Kirstie Alley's Weight Loss Kit on Dr. Oz Show-Agave Advice Not So Sweet for Dieters
Today on The Dr. Oz Show, special celebrity guest Kirstie Alley dubbed as the "yo-yo queen of dieting" was featured with the promise of revealing her weight loss secrets. Unfortunately, the secrets revealed were little more than stock dieting advice of eating sensibly, maintaining a daily calorie intake of 1,400 calories, and the promotion, but not, Dr. Oz's personal endorsement-of her line of weight loss kit products.
So what’s in Kirstie Alley’s weight loss kits?
Apparently, by what little was said about the Rescue Me™ Kit on the OZ Show and on Kirstie Alley’s Organic Liaison Weight Loss Program website, that’s a secret that you will just have to buy into on faith…and with your credit card. However, there was brief mention on The Dr. Oz Show of one component in her Rescue Me™ Kit—the use of agave as a sugar substitute mixed with stevia.
The Rescue Me™ Kit as advertised on The Dr. Oz Show is comprised of four products: Nightingale®, Relieve Me®, Release Me® and Rescue Me™.
On The Dr. Oz Show, Nightingale® is advertised as a natural sleep aid that contains liquid L-Tryptophan, an essential amino acid to help you maintain a complete, restful night of sleep. In addition, mention was made of it containing a blend of vitamins and herbs that are formulated to promote restful sleep.
Relieve Me® was described as a natural, vegetarian colon cleanser and dietary supplement in capsule form that promotes a clean digestive system and healthy body while you lose weight.
Release Me® is touted as a natural relaxer consisting of calcium and magnesium that acts to help calm the nervous system and ease muscle tension during weight loss, as well as a way to re-mineralize the body.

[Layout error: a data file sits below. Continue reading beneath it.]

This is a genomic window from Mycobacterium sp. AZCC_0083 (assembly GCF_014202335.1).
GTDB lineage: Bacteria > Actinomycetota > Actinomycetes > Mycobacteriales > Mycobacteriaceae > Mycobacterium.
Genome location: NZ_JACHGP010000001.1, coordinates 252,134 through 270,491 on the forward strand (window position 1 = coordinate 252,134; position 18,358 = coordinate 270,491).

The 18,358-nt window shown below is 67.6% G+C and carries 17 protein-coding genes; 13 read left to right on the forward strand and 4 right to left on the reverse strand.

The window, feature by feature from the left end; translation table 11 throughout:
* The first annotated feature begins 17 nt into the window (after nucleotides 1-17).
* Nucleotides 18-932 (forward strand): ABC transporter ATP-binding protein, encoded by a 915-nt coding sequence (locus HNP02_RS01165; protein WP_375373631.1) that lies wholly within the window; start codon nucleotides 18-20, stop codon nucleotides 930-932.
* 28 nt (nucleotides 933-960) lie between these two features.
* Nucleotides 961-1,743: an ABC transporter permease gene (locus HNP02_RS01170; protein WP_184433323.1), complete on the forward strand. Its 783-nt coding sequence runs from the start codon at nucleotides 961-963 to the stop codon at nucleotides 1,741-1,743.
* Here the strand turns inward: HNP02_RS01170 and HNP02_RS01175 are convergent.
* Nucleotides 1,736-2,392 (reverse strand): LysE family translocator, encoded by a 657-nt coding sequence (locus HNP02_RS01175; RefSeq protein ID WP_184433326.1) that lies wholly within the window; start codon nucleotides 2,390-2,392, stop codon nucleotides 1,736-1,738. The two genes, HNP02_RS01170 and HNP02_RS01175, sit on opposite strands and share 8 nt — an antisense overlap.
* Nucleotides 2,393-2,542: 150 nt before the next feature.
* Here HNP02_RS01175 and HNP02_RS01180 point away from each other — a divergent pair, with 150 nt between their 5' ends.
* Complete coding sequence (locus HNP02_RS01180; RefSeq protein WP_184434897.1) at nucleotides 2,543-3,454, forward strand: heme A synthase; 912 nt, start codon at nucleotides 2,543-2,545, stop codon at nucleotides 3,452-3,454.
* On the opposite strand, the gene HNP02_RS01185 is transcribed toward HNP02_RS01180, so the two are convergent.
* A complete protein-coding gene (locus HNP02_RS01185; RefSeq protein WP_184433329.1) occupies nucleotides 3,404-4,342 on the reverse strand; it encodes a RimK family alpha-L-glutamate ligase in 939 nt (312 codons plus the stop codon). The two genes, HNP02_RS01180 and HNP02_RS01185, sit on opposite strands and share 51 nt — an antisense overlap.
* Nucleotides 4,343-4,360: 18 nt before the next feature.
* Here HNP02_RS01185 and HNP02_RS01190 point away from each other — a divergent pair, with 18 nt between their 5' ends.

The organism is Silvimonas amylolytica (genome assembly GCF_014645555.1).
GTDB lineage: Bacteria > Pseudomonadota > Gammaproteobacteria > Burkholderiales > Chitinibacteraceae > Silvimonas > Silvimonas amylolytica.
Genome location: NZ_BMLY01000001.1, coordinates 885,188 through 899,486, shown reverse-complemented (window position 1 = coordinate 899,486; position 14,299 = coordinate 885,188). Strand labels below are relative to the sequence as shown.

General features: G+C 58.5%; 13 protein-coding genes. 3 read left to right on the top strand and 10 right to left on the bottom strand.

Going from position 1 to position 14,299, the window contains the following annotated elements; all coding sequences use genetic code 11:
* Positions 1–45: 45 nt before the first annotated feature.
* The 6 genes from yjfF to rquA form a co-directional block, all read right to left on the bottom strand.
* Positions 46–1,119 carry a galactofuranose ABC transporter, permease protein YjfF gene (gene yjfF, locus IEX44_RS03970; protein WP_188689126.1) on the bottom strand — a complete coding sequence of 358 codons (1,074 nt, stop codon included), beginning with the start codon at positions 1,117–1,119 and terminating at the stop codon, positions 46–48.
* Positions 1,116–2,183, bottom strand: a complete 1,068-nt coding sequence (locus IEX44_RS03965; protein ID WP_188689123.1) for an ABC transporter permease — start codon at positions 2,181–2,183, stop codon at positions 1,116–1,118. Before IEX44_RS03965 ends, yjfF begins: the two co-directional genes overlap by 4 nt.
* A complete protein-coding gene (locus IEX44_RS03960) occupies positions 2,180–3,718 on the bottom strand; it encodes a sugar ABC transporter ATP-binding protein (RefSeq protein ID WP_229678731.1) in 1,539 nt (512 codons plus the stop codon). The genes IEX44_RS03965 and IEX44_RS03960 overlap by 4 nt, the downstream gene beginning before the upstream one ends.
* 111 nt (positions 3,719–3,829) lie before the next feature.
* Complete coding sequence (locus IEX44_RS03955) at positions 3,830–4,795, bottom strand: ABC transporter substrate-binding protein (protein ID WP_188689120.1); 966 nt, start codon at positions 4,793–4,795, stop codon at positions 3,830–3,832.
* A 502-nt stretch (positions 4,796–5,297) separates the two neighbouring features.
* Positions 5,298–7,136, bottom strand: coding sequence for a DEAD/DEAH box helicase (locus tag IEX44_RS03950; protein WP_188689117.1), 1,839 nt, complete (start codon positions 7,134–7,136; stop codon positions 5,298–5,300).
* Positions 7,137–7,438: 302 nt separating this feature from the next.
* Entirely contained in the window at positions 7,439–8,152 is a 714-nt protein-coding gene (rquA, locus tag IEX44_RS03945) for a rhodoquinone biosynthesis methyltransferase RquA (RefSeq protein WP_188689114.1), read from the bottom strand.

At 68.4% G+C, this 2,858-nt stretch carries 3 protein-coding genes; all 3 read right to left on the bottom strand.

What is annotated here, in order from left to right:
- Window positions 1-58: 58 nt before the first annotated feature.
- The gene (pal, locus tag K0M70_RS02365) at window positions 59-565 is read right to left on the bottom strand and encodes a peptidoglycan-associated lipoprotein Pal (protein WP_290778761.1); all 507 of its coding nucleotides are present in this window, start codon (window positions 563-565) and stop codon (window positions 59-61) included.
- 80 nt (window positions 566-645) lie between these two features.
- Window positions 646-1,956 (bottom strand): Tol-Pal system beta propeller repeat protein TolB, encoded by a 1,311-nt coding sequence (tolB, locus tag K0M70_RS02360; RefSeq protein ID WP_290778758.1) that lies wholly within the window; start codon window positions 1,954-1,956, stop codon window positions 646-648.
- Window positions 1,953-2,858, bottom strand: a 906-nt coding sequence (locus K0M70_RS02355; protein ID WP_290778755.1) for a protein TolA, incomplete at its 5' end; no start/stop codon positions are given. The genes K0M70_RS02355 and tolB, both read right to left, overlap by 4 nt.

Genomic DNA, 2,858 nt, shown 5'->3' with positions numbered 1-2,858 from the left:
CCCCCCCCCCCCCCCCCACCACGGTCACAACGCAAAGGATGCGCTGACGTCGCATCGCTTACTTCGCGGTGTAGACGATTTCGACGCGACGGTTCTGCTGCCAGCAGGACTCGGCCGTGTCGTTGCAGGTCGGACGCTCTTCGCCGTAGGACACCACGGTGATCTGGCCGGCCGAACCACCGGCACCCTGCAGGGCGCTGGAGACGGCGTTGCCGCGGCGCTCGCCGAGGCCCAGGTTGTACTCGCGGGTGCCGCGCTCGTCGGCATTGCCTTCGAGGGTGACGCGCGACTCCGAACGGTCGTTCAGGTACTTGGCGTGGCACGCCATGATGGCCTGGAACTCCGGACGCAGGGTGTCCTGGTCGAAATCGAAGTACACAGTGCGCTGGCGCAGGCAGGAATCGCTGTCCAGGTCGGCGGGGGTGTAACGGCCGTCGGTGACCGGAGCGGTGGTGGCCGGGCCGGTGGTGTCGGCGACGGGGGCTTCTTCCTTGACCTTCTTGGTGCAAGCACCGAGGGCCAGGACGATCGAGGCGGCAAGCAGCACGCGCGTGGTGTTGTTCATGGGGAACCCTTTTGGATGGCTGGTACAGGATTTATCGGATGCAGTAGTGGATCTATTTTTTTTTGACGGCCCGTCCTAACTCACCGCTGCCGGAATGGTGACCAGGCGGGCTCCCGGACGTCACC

But probably the more interesting of the four products briefly displayed on the show was that of the Rescue Me™ elixir—a USDA certified organic weight-loss product that Kirstie Alley’s Organic Liaison Weight Loss Program claims will boost a person’s natural energy; is rich in essential nutrients, vitamins, minerals and antioxidants; and, reduces cravings for sugar and carbohydrates.
On the Dr. Oz Show, Kirstie states that the elixir contains agave and stevia as sugar substitutes to help reduce cravings for sweets. Furthermore, on an online sneak peek video of today’s Dr. Oz Show, Kirstie answers a Facebook fan question of “How do you give up all the sweets you like?” with her advice to use agave with an artificial sweetener as a sugar substitute that won’t mess up your glycemic index:
“If you are really craving a lot of sweets, then I would suggest that you switch over to agave, which won’t screw up your glycemic index, and mix it with some stevia. Stevia sometimes has a strange aftertaste to it, but if you mix with agave--it won’t. And it’s really yummy, more yummy than sugar,” says Kirstie.
While stevia is a fairly well-known sugar substitute in dieting products accepted by the Food and Drug Administration and categorized “generally recognized as safe,” the use of agave has been referred to less glowingly as “…almost all fructose, highly processed sugar with great marketing," according to Dr. Ingrid Kohlstadt, a fellow of the American College of Nutrition and an associate faculty member at Johns Hopkins School of Public Health quoted in an article published by The Huffington Post.
So what is agave anyway? And is it really a good sugar substitute that “…won’t screw up your glycemic index”?